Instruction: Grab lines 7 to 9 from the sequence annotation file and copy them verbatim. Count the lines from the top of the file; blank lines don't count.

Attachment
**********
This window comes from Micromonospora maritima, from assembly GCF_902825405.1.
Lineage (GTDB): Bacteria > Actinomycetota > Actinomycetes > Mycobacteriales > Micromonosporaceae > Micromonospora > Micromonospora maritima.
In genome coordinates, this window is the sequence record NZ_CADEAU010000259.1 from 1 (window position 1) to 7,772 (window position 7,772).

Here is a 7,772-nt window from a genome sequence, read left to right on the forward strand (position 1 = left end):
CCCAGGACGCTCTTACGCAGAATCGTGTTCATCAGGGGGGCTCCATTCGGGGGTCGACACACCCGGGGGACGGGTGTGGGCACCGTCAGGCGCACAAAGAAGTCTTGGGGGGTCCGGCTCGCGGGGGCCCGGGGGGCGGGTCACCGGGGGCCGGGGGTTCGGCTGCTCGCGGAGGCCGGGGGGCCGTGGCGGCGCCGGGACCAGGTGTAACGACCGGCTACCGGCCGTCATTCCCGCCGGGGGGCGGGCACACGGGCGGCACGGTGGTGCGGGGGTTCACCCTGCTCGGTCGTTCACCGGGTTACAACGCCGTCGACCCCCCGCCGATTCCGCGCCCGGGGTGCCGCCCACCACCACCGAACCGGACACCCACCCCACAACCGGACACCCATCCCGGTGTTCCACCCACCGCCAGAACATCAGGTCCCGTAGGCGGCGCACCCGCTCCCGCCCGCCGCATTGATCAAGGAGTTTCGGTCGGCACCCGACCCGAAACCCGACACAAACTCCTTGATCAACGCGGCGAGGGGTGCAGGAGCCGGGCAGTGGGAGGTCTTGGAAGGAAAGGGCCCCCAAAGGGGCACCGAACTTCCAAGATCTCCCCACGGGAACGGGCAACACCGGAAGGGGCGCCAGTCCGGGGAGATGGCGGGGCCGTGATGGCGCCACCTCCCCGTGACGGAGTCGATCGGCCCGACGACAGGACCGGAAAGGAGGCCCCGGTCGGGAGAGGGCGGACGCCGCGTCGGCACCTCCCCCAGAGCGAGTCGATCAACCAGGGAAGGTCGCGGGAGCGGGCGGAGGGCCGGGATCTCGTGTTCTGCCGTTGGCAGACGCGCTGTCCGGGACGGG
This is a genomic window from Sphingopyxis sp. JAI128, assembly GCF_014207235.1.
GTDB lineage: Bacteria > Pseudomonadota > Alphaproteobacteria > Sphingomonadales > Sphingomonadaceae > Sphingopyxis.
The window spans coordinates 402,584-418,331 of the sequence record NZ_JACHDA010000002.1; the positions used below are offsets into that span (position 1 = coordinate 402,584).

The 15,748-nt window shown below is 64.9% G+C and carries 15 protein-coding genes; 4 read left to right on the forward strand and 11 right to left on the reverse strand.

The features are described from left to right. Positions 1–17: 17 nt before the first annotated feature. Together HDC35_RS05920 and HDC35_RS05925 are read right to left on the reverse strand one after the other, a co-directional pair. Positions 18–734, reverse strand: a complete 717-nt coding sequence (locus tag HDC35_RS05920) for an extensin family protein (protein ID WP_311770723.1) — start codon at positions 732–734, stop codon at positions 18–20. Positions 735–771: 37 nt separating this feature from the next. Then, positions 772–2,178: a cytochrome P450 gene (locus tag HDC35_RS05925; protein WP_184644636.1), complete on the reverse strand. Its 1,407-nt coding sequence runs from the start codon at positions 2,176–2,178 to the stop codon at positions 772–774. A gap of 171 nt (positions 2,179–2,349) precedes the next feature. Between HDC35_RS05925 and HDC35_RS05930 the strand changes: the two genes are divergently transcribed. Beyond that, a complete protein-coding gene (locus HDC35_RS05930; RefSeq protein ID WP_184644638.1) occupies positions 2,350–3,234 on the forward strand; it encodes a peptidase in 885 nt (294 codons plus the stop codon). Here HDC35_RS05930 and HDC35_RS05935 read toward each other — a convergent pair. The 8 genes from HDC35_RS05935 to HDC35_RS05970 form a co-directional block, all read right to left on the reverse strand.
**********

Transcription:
GTDB lineage: Bacteria > Pseudomonadota > Alphaproteobacteria > Sphingomonadales > Sphingomonadaceae > Sphingopyxis.
The window spans coordinates 402,584-418,331 of the sequence record NZ_JACHDA010000002.1; the positions used below are offsets into that span (position 1 = coordinate 402,584).

The 15,748-nt window shown below is 64.9% G+C and carries 15 protein-coding genes; 4 read left to right on the forward strand and 11 right to left on the reverse strand.